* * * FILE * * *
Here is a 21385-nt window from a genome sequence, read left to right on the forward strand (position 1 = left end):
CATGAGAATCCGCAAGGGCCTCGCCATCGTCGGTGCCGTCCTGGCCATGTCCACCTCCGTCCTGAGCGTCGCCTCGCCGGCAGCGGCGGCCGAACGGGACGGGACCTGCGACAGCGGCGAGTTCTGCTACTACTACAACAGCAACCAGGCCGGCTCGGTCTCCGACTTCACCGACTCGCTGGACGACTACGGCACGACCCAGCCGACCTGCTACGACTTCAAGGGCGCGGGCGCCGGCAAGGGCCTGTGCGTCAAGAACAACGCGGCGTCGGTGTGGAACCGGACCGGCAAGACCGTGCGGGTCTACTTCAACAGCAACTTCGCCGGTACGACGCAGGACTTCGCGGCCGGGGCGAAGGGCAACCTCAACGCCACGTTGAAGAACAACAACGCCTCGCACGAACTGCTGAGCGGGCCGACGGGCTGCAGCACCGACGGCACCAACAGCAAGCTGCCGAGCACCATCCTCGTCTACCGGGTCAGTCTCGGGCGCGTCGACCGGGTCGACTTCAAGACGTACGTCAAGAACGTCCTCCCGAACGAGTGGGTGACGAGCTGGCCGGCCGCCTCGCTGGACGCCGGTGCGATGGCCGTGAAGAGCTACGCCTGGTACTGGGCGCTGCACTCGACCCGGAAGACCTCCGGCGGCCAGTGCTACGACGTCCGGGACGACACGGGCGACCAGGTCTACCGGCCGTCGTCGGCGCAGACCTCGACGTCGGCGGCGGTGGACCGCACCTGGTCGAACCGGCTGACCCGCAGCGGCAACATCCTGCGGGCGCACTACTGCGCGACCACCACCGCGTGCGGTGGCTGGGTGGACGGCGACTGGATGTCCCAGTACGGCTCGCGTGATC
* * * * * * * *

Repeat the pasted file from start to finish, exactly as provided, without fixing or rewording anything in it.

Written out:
Here is a 21385-nt window from a genome sequence, read left to right on the forward strand (position 1 = left end):
CATGAGAATCCGCAAGGGCCTCGCCATCGTCGGTGCCGTCCTGGCCATGTCCACCTCCGTCCTGAGCGTCGCCTCGCCGGCAGCGGCGGCCGAACGGGACGGGACCTGCGACAGCGGCGAGTTCTGCTACTACTACAACAGCAACCAGGCCGGCTCGGTCTCCGACTTCACCGACTCGCTGGACGACTACGGCACGACCCAGCCGACCTGCTACGACTTCAAGGGCGCGGGCGCCGGCAAGGGCCTGTGCGTCAAGAACAACGCGGCGTCGGTGTGGAACCGGACCGGCAAGACCGTGCGGGTCTACTTCAACAGCAACTTCGCCGGTACGACGCAGGACTTCGCGGCCGGGGCGAAGGGCAACCTCAACGCCACGTTGAAGAACAACAACGCCTCGCACGAACTGCTGAGCGGGCCGACGGGCTGCAGCACCGACGGCACCAACAGCAAGCTGCCGAGCACCATCCTCGTCTACCGGGTCAGTCTCGGGCGCGTCGACCGGGTCGACTTCAAGACGTACGTCAAGAACGTCCTCCCGAACGAGTGGGTGACGAGCTGGCCGGCCGCCTCGCTGGACGCCGGTGCGATGGCCGTGAAGAGCTACGCCTGGTACTGGGCGCTGCACTCGACCCGGAAGACCTCCGGCGGCCAGTGCTACGACGTCCGGGACGACACGGGCGACCAGGTCTACCGGCCGTCGTCGGCGCAGACCTCGACGTCGGCGGCGGTGGACCGCACCTGGTCGAACCGGCTGACCCGCAGCGGCAACATCCTGCGGGCGCACTACTGCGCGACCACCACCGCGTGCGGTGGCTGGGTGGACGGCGACTGGATGTCCCAGTACGGCTCGCGTGATC